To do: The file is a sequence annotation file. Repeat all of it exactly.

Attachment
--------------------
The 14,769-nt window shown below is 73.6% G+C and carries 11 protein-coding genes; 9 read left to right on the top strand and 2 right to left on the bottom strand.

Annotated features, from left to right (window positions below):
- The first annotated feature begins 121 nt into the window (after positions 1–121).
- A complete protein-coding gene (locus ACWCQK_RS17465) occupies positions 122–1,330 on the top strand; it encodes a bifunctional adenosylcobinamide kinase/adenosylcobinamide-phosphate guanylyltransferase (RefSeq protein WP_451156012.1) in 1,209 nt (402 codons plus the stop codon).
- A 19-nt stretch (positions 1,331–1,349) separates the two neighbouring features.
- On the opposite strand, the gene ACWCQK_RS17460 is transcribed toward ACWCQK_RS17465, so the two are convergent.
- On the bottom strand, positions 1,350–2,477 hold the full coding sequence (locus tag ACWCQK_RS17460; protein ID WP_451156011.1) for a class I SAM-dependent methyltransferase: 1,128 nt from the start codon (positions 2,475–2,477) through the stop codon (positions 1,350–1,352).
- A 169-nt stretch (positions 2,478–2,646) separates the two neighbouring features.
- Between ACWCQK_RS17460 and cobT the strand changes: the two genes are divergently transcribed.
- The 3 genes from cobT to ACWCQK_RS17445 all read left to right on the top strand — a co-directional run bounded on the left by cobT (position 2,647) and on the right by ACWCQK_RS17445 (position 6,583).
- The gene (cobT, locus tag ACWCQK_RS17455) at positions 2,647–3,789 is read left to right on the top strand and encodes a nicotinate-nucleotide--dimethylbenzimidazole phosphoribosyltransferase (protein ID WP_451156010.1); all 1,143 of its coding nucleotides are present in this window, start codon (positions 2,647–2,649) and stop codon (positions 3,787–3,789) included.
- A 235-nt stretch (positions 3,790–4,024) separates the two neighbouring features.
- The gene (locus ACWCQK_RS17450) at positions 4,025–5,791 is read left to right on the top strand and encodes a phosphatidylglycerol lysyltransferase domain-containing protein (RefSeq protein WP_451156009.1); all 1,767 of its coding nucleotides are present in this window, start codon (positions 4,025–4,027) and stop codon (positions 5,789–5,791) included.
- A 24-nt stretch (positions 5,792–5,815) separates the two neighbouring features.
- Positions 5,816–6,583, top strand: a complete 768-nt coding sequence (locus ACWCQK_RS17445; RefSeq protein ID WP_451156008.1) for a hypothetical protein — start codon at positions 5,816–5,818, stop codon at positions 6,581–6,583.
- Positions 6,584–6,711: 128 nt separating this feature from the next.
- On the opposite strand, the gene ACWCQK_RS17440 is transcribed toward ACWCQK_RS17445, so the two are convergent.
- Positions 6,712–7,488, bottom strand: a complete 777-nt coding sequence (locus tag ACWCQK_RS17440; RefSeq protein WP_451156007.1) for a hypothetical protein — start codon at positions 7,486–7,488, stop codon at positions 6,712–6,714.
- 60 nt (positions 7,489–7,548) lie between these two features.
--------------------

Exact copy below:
The 14,769-nt window shown below is 73.6% G+C and carries 11 protein-coding genes; 9 read left to right on the top strand and 2 right to left on the bottom strand.

Annotated features, from left to right (window positions below):
- The first annotated feature begins 121 nt into the window (after positions 1–121).
- A complete protein-coding gene (locus ACWCQK_RS17465) occupies positions 122–1,330 on the top strand; it encodes a bifunctional adenosylcobinamide kinase/adenosylcobinamide-phosphate guanylyltransferase (RefSeq protein WP_451156012.1) in 1,209 nt (402 codons plus the stop codon).
- A 19-nt stretch (positions 1,331–1,349) separates the two neighbouring features.
- On the opposite strand, the gene ACWCQK_RS17460 is transcribed toward ACWCQK_RS17465, so the two are convergent.
- On the bottom strand, positions 1,350–2,477 hold the full coding sequence (locus tag ACWCQK_RS17460; protein ID WP_451156011.1) for a class I SAM-dependent methyltransferase: 1,128 nt from the start codon (positions 2,475–2,477) through the stop codon (positions 1,350–1,352).
- A 169-nt stretch (positions 2,478–2,646) separates the two neighbouring features.
- Between ACWCQK_RS17460 and cobT the strand changes: the two genes are divergently transcribed.
- The 3 genes from cobT to ACWCQK_RS17445 all read left to right on the top strand — a co-directional run bounded on the left by cobT (position 2,647) and on the right by ACWCQK_RS17445 (position 6,583).
- The gene (cobT, locus tag ACWCQK_RS17455) at positions 2,647–3,789 is read left to right on the top strand and encodes a nicotinate-nucleotide--dimethylbenzimidazole phosphoribosyltransferase (protein ID WP_451156010.1); all 1,143 of its coding nucleotides are present in this window, start codon (positions 2,647–2,649) and stop codon (positions 3,787–3,789) included.
- A 235-nt stretch (positions 3,790–4,024) separates the two neighbouring features.
- The gene (locus ACWCQK_RS17450) at positions 4,025–5,791 is read left to right on the top strand and encodes a phosphatidylglycerol lysyltransferase domain-containing protein (RefSeq protein WP_451156009.1); all 1,767 of its coding nucleotides are present in this window, start codon (positions 4,025–4,027) and stop codon (positions 5,789–5,791) included.
- A 24-nt stretch (positions 5,792–5,815) separates the two neighbouring features.
- Positions 5,816–6,583, top strand: a complete 768-nt coding sequence (locus ACWCQK_RS17445; RefSeq protein ID WP_451156008.1) for a hypothetical protein — start codon at positions 5,816–5,818, stop codon at positions 6,581–6,583.
- Positions 6,584–6,711: 128 nt separating this feature from the next.
- On the opposite strand, the gene ACWCQK_RS17440 is transcribed toward ACWCQK_RS17445, so the two are convergent.
- Positions 6,712–7,488, bottom strand: a complete 777-nt coding sequence (locus tag ACWCQK_RS17440; RefSeq protein WP_451156007.1) for a hypothetical protein — start codon at positions 7,486–7,488, stop codon at positions 6,712–6,714.
- 60 nt (positions 7,489–7,548) lie between these two features.